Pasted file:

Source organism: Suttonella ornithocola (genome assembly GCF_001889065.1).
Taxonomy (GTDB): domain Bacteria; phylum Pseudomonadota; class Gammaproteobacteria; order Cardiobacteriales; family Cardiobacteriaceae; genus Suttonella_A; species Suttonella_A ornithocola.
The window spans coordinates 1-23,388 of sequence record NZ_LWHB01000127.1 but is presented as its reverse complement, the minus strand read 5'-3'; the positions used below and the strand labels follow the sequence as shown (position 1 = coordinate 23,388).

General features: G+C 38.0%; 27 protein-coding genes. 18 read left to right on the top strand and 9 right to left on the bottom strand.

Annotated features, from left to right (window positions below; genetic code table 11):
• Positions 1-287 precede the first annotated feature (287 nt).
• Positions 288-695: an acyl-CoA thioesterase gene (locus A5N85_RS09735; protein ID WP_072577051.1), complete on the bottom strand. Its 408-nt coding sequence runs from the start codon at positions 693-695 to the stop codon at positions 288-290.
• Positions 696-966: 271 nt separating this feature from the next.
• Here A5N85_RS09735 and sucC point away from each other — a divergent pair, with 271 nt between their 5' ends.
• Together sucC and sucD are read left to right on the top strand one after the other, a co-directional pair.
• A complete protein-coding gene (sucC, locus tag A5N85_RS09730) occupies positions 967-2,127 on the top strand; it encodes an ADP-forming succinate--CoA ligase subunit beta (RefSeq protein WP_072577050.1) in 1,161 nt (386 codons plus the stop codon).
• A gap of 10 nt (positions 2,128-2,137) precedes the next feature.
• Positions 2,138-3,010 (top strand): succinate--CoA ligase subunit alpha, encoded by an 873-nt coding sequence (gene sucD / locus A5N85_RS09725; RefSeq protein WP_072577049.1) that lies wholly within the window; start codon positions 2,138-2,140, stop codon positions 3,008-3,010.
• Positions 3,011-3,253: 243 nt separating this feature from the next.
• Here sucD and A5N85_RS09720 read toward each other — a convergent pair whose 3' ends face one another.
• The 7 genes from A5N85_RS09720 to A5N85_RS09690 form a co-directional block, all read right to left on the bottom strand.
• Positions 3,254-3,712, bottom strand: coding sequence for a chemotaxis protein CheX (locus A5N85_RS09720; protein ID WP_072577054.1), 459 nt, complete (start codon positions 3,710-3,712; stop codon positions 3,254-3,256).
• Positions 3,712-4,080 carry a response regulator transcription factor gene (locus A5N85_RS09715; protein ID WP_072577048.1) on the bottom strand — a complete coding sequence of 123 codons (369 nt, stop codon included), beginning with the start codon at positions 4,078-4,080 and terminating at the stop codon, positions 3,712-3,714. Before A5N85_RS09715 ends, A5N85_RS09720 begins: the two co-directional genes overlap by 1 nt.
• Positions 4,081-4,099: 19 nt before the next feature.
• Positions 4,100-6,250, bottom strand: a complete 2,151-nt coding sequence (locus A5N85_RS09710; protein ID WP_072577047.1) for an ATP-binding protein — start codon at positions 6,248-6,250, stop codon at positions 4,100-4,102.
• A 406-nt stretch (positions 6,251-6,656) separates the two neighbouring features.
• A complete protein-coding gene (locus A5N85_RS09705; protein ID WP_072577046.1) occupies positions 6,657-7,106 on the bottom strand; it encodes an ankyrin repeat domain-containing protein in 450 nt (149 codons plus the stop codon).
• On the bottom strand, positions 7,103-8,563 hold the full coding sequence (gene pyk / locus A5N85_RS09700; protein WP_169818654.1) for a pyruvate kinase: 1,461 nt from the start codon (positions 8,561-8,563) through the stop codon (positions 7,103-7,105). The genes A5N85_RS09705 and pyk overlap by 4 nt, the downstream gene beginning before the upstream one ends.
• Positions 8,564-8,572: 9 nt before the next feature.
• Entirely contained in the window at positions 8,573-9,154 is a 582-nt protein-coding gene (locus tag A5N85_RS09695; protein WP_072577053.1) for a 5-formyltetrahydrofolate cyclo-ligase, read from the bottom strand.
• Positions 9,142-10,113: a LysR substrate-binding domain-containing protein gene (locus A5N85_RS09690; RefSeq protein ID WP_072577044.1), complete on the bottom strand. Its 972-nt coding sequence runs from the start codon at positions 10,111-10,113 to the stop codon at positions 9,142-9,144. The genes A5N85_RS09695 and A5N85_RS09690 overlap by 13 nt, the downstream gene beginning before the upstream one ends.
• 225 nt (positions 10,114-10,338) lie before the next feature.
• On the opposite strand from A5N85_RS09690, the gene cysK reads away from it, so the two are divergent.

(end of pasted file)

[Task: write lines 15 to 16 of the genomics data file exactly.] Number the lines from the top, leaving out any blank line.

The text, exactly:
• Here sucD and A5N85_RS09720 read toward each other — a convergent pair whose 3' ends face one another.
• The 7 genes from A5N85_RS09720 to A5N85_RS09690 form a co-directional block, all read right to left on the bottom strand.